Ricardo Zarate, the Peruvian chef who went from running a lunch counter at Mercado La Paloma to running three highly rated restaurants, has been kicked out of those eateries, according to a report in Eater LA.
Zarate is no longer involved with Picca, Mo-Chica or Paiche, the website reports.
Bill Chait, Zarate’s managing partner at Picca, insists Zarate wasn’t kicked out, he just stopped showing up. “If Ricardo is telling people he was kicked out of the restaurant, that’s 180 degrees from the truth. We can’t kick him out of Picca because he hasn’t been in the restaurant in two years.
“I am one of the biggest supporters of chefs in L.A. There is nothing I would rather do than support Ricardo in whatever he wants to do. The problem is he’s a child. If Ricardo would like to come back and work in the restaurant, we would love to have him. But he’s more concerned with building the ‘Chef Ricardo Zarate’ brand than he is in working in the restaurants.
“I work with a lot of great chefs. You can’t find Walter Manzke or Ore Menashe anyplace but in their restaurants. But this is an instance of a guy wanting to build his brand based on these restaurants, but without actually working in the restaurants himself.”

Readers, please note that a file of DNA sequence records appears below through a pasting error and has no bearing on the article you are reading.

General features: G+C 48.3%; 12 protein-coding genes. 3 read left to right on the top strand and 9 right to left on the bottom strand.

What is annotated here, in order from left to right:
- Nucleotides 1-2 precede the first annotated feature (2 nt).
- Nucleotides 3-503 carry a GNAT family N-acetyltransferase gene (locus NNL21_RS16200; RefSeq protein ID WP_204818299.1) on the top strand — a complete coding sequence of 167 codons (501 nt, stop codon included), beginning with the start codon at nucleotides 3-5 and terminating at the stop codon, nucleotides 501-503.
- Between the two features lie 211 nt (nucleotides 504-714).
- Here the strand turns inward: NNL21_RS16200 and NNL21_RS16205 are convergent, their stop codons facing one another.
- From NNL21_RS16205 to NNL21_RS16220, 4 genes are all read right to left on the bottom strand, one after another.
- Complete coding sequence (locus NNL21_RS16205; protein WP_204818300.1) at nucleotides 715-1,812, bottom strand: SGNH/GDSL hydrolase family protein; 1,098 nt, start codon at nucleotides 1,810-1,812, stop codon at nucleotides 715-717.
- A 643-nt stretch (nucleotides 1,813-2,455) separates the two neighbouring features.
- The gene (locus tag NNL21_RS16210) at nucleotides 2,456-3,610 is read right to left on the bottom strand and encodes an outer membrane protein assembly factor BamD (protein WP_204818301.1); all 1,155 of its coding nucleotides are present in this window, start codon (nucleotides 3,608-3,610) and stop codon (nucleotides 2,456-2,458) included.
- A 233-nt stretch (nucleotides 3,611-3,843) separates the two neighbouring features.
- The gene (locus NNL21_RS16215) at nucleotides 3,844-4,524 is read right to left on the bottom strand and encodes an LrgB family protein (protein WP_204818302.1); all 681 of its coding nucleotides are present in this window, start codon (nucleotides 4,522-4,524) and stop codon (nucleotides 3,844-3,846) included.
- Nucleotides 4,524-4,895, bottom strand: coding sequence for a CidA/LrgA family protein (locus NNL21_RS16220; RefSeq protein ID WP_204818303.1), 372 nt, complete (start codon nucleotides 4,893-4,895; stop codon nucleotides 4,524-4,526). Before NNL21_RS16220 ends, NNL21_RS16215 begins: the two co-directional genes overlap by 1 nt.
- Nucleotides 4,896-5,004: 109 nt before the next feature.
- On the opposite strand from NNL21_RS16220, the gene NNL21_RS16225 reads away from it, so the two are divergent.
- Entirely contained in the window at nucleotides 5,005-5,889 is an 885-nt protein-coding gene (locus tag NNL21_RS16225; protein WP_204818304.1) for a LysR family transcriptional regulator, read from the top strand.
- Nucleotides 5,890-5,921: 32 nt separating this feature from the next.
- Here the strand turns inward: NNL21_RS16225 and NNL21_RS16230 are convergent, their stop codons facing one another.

Chait insisted that Picca would continue to operate not only as a Peruvian restaurant, but with Zarate’s menu intact.
Zarate did not respond immediately to requests for an interview.
Zarate rose to fame at the original Mo-Chica in the little food court near USC, turning out highly polished versions of traditional Peruvian ceviches and saltados. He was named one of Food & Wine magazine’s best new chefs in 2011.
That same year he opened Picca, with Bombet as a partner. Former Los Angeles Times restaurant critic S. Irene Virbila hailed him as a “bona-fide cross-over star” and said Zarate “attempts to do for Peruvian food what New York’s David Chang has done for Korean.” It was named one of the best new restaurants of the year by GQ magazine.
Mo-Chica moved to a larger location in 2012 and Paiche opened in 2013.
But at the end of that year, Zarate split with Bombet, forming his own restaurant company.
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